Effects of apical damage on plant growth and male and female reproductive investments in Ambrosia artemisiifolia, a wind-pollinated plant

Toru Nakahara, Yuya Fukano, Tetsukazu Yahara

Research output: Contribution to journalArticle

1 Citation (Scopus)

Abstract

In wind-pollinated plants, apical damage may decrease male fitness by reducing height-dependent pollen dispersal distance, but may not affect female fitness because plant height is not always correlated with female fitness. We hypothesized that Ambrosia artemisiifolia responds to apical damage by (1) restoring plant height through compensatory growth from lateral buds, and/or (2) increasing the sex allocation to female function to compensate for the loss of male fitness. We tested these hypotheses by comparing a group of experimental removal of the apical meristem with three control groups and by field surveys on apically damaged plants. Experimental apical damage suppressed main stem growth, but promoted vertical secondary growth from lateral buds. These responses resulted in compensation of stem height in the apically damaged plants to the same height as one of three control groups. The numbers of male and female flowers and male racemes did not differ between damaged and undamaged plants, indicating that apically damaged plants did not change their sex allocation. Therefore, our results support our first hypothesis. The results of a field survey of naturalized populations also supported the first hypothesis in that plant height and the number of male racemes did not change in plants with apical damage. Consequently, our results suggest that A. artemisiifolia has a high ability of fitness compensation after apical damage by restoring height and male function. This ability may contribute to its invasiveness in disturbed habitats.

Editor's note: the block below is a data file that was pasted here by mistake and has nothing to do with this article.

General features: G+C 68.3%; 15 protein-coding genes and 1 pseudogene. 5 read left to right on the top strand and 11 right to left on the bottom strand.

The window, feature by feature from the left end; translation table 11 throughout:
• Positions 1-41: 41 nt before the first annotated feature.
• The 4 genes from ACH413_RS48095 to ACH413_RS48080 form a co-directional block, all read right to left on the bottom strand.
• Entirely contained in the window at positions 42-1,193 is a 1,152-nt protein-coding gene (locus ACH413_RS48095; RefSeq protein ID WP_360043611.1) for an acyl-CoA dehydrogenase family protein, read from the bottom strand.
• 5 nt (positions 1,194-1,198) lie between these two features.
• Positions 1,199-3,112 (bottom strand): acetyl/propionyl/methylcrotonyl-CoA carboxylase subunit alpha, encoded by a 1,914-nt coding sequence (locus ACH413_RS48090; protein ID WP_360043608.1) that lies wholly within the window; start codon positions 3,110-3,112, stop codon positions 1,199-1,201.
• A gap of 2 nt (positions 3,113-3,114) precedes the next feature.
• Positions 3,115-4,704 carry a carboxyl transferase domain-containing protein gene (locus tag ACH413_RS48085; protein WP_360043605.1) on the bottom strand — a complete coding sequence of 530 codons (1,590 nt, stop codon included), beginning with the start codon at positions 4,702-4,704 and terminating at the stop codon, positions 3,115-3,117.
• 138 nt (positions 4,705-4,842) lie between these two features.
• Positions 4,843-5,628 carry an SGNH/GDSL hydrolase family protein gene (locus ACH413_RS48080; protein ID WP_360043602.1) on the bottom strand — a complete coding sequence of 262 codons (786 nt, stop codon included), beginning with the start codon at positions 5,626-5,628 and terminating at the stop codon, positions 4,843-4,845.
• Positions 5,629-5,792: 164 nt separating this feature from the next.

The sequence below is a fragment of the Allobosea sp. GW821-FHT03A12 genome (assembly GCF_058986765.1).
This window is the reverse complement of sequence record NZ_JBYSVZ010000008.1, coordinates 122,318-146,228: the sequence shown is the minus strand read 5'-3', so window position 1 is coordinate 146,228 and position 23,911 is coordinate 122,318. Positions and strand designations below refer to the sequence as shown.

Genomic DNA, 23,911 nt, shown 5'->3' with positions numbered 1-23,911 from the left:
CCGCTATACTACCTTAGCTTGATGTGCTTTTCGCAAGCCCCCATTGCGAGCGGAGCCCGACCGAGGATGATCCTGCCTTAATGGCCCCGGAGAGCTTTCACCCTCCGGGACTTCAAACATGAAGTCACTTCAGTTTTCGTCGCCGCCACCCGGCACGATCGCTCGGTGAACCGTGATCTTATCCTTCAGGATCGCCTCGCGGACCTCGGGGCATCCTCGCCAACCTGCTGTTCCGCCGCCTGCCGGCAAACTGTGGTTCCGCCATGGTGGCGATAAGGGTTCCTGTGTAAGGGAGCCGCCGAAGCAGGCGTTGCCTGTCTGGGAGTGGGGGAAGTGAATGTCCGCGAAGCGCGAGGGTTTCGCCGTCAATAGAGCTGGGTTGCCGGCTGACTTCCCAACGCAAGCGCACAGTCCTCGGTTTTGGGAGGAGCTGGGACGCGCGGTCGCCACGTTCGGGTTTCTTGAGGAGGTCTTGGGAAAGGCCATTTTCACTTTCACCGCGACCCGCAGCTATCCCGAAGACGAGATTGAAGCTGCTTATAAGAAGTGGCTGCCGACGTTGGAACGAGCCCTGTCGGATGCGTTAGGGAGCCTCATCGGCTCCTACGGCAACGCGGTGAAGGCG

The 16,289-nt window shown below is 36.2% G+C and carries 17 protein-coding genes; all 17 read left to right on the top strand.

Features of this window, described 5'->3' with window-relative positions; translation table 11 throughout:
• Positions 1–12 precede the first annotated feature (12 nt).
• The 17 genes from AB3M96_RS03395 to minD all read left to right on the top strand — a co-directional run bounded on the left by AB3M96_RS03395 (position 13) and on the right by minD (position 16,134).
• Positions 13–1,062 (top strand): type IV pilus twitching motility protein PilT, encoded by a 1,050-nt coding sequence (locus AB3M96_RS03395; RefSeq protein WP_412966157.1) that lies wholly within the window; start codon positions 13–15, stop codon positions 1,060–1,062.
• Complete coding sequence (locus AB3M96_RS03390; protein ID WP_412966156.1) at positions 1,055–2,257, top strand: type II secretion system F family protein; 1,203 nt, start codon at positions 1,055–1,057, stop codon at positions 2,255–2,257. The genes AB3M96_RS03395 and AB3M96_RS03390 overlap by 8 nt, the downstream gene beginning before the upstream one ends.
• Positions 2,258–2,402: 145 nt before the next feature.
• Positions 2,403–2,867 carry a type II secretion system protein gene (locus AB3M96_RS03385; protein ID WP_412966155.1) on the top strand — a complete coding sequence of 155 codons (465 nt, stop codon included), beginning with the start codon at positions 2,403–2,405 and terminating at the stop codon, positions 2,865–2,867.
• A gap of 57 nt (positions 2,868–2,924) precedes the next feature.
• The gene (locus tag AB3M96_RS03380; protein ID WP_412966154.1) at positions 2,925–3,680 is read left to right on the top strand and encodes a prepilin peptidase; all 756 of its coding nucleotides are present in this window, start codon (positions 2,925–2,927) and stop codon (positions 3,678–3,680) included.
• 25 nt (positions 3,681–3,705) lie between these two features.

Original languageEnglish
Pages (from-to)853-862
Number of pages10
JournalPlant Ecology
Volume219
Issue number7
DOIs
Publication statusPublished - Jul 1 2018

All Science Journal Classification (ASJC) codes

  • Ecology
  • Plant Science

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